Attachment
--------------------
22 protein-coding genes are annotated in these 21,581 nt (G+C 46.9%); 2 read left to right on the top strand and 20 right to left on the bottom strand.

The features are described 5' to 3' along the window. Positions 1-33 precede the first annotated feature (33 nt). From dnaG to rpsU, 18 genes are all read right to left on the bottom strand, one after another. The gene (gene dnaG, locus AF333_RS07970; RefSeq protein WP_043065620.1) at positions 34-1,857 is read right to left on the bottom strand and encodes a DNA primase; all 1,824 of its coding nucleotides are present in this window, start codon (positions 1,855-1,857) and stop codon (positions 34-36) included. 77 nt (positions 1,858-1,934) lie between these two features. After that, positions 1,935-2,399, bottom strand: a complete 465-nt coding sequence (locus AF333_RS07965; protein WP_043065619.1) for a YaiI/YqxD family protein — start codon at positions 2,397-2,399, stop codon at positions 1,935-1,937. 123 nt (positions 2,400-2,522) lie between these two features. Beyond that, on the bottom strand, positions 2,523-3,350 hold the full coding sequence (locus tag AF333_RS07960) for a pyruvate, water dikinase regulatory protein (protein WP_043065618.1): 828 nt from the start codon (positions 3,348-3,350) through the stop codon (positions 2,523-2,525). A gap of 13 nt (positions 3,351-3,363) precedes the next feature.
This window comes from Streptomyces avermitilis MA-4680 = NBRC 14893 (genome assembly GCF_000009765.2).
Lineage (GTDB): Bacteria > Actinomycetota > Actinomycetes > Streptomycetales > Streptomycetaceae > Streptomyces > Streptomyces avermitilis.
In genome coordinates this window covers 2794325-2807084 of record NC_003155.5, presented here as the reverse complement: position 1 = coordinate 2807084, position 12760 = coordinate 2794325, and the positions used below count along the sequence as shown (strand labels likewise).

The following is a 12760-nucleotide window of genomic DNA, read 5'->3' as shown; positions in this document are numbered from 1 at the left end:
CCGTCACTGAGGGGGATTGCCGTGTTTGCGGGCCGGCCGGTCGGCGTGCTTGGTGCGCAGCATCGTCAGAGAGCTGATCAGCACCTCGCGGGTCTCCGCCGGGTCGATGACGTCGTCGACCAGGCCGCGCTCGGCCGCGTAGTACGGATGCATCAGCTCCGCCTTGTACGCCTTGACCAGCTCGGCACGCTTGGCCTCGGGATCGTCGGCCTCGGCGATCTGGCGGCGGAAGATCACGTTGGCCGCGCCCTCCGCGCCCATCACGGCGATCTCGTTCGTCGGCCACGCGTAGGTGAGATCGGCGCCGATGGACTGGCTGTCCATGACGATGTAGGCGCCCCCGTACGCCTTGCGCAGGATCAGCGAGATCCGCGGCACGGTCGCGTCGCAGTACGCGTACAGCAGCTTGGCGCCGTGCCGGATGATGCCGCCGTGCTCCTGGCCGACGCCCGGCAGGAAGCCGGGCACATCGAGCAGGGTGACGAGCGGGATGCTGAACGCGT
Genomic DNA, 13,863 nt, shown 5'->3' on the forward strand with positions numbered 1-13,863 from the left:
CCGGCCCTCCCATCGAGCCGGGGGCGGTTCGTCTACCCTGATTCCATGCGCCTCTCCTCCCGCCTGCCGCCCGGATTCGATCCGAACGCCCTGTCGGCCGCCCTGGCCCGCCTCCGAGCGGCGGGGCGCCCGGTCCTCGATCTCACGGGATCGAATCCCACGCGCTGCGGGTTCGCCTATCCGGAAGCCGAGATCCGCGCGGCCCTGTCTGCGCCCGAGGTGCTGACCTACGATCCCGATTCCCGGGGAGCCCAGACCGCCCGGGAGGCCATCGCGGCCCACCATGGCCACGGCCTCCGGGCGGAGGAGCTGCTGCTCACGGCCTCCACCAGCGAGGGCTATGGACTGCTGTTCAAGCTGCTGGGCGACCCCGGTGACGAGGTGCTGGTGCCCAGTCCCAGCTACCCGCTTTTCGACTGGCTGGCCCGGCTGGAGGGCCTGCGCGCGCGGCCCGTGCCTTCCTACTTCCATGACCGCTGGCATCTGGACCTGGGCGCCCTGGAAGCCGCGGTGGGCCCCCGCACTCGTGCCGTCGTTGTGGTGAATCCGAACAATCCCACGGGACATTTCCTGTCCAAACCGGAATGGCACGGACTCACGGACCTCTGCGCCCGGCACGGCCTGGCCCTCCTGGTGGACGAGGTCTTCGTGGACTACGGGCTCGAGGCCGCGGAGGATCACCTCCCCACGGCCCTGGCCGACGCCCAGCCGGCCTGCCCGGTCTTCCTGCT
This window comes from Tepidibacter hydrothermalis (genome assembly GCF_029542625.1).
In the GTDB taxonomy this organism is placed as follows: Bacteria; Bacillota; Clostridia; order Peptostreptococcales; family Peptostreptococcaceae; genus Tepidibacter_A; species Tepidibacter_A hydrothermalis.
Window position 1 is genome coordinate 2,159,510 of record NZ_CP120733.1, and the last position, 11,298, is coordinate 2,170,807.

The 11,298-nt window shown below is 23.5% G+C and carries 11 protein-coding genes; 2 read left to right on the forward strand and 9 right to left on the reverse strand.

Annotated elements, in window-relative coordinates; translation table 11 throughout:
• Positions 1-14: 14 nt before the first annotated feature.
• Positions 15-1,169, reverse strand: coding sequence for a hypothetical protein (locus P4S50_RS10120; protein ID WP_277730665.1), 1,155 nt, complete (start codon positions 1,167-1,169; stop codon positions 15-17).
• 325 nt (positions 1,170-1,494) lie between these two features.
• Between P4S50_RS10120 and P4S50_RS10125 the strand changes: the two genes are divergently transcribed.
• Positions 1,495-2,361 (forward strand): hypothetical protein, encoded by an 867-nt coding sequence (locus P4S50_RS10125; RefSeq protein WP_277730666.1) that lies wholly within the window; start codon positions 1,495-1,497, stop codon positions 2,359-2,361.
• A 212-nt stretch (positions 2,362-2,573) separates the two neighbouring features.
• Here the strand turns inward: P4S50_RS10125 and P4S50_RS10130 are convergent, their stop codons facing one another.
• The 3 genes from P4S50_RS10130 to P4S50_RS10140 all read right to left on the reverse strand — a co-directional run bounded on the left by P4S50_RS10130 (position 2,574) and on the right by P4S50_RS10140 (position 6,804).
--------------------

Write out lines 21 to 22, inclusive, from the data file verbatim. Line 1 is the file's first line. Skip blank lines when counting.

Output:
• Here the strand turns inward: P4S50_RS10125 and P4S50_RS10130 are convergent, their stop codons facing one another.
• The 3 genes from P4S50_RS10130 to P4S50_RS10140 all read right to left on the reverse strand — a co-directional run bounded on the left by P4S50_RS10130 (position 2,574) and on the right by P4S50_RS10140 (position 6,804).